by WellnessFX practitioner Dr. Jeffrey Edman
You are at your favorite restaurant and the waiter places the grilled white tuna over steamed vegetables in front of you. You take a sip from your wine and prepare to dive in, but something could be very wrong with this picture.
The white tuna is very likely not to be tuna at all, it’s unlikely all the vegetables are organic as stated on the menu, and the wine may contain compounds to enhance its flavor – something that shouldn’t be ingested by a human being.
We place an enormous amount of trust in those providing and preparing food for us. But how do we know exactly WHAT we are eating? The truth is, we don’t.
As most of us are consumers and not producers, we must trust those who are providing our food. But should we? The disconnection of the consumer from the intermediate steps of the global food supply allows all sorts of mischief ranging from relatively benign mislabeling to outright dangerous adulteration.
There have been several food frauds that have only come to our attention because the perpetrators have added toxic substances to their products. Melamine in Chinese milk and American dog food, the addition of lead to paprika, and diethylene glycol (an industrial solvent similar to antifreeze) to sweet wines in Europe are just some examples of toxins that may be added to our foods to enhance their commercial value.
Even when foods aren’t necessarily toxic, they’re misrepresented as being something other than what they are. This is particularly rampant in the marketing of fish. A recent report by Oceana documents that 1/3 (33%) of seafood samples were mislabeled. Tuna and snapper had the highest mislabeling rates (59 and 87%, respectively). Only seven of 120 “snapper” samples nationwide were actually red snapper.
The U.S. Pharmacopeia has started a food fraud database that is searchable online. As a result of preparing this database, researchers have shown that following foods are most frequent subject to fraud.
- Olive oil: Often mixed with cheaper oils. Even extra virgin olive oil can be suspect.
- Milk: Found to contain non-milk foods like vegetable oil, whey, and sugar, in addition to toxic compounds like melamine and formaldehyde.
- Honey: Often contains high-fructose corn syrup, beet sugar, sucrose and oils.
- Saffron: This expensive spice is often not saffron at all and could be anything from food dye to marigold flowers.
- Orange juice: It seems like just about anything can be added to orange juice. Sugars, other juices, flower extracts, and many others have been found.
- Coffee: Ground or instant coffee have been shown to contain roasted corn, twigs, chicory, and caramel, among others.
- Apple juice: can contain corn syrup, raisin sweetener, sugar and other juices, such as grape or pineapple.
An accompanying report with the development of the database categorized fraud into three types:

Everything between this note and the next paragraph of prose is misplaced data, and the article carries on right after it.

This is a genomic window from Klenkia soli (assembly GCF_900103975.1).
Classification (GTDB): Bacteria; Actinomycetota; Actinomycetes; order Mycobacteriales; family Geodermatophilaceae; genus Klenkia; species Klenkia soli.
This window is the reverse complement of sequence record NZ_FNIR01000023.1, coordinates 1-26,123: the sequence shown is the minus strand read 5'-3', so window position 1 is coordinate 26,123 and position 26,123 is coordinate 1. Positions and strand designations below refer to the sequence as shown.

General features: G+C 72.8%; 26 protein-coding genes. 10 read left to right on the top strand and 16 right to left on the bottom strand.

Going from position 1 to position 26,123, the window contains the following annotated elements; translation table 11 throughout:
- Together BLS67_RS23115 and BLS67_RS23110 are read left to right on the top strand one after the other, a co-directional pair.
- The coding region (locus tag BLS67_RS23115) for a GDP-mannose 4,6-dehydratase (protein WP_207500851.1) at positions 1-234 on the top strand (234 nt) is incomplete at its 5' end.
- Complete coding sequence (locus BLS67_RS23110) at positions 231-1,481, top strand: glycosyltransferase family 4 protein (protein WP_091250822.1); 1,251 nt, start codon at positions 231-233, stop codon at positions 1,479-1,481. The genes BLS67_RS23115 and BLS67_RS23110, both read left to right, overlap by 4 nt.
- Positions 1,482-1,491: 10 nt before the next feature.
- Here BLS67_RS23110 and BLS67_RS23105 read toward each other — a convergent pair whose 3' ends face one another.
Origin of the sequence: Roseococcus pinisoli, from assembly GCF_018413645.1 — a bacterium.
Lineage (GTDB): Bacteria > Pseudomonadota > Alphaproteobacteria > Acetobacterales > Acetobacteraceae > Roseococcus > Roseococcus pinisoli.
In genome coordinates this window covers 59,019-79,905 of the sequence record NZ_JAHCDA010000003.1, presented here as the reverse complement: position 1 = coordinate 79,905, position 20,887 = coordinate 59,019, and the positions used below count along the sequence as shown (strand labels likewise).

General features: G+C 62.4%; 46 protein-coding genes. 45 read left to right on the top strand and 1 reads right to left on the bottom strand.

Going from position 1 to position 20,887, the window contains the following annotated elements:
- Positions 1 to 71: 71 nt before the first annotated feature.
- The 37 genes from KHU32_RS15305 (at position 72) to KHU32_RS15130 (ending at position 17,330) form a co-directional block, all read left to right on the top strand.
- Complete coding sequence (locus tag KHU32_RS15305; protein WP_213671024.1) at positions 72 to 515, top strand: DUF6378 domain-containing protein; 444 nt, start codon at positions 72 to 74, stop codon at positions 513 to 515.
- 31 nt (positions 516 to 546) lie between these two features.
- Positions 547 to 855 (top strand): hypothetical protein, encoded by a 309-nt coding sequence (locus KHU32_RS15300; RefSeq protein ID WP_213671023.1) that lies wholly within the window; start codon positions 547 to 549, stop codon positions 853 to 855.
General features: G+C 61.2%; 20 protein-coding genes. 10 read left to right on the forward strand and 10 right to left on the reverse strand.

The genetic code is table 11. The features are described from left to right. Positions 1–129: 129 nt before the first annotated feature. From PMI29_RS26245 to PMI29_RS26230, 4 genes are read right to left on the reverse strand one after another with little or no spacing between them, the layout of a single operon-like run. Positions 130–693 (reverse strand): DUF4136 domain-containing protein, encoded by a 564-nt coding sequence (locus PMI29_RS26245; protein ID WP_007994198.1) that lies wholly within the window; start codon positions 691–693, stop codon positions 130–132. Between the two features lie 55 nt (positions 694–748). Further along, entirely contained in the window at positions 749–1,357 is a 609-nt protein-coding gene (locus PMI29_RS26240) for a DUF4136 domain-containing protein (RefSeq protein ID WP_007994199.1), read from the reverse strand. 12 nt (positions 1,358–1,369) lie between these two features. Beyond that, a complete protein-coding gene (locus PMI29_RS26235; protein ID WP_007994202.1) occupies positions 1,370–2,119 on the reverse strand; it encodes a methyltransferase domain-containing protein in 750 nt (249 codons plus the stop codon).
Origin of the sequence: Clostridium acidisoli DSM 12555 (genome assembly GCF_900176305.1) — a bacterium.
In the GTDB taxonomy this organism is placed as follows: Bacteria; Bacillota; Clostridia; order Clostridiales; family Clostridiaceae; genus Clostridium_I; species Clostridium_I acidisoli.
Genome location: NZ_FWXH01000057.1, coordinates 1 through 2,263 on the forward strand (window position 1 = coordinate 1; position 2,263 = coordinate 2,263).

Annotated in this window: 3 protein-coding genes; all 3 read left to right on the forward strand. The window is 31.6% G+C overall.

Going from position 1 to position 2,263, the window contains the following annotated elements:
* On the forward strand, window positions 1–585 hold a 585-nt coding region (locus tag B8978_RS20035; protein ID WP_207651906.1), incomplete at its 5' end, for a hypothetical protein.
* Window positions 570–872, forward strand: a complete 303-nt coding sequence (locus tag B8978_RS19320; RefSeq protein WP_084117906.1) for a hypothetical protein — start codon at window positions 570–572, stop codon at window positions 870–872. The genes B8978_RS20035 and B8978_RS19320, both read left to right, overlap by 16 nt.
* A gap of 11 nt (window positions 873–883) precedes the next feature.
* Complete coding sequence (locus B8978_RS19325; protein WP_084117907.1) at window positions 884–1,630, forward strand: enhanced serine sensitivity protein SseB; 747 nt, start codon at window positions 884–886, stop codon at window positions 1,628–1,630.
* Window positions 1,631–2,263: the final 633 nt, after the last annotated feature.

- Replacement: The complete or partial replacement of a food ingredient with a less expensive substitute (e.g sugar for honey, mislabeling of fish).
- Addition: The addition of a non-authentic substance to mask the inferior quality of the product (e.g. addition of sugar to juice to enhance sweetness).
- Removal: Removal of an authentic and valuable constituent of a food (e.g paprika that has been extracted to remove its natural taste).
You have probably been a victim of some sort of food fraud. There simply is too much money in it. However, there are ways to protect yourself.
3 Tips For Avoiding Food Fraud
- Buy the least processed food available. Purchase whole bean coffee instead of ground, make your own juices and jams from local fruit, and buy milk and meat from local farms or farm shares.
- Avoid foods that have long, confusing labels. Michael Pollan once said that if there are more than three ingredients on the label, it probably isn’t worth eating.
- Shop at farmer’s markets and natural food stores. While not a guarantee, these sources are more likely to have real food.
As a physician, scientist, and teacher, Dr. Edman provides proven alternative approaches to the prevention and treatment of disease. He specializes in the evaluation and treatment of fatigue, thyroid, adrenal, allergic and weight issues. Dr. Edman was trained in traditional (allopathic) medicine. However, through his personal journey, research, and training, he has come to embrace an integrative approach to the prevention and treatment of disease. Dr. Edman is also one of WellnessFX’s prized practitioners.
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The posts on this blog are for information only, and are not intended to substitute for a doctor-patient or other healthcare professional-patient relationship nor do they constitute medical or healthcare advice of any kind. Any information in these posts should not be acted upon without consideration of primary source material and professional input from one's own healthcare professionals.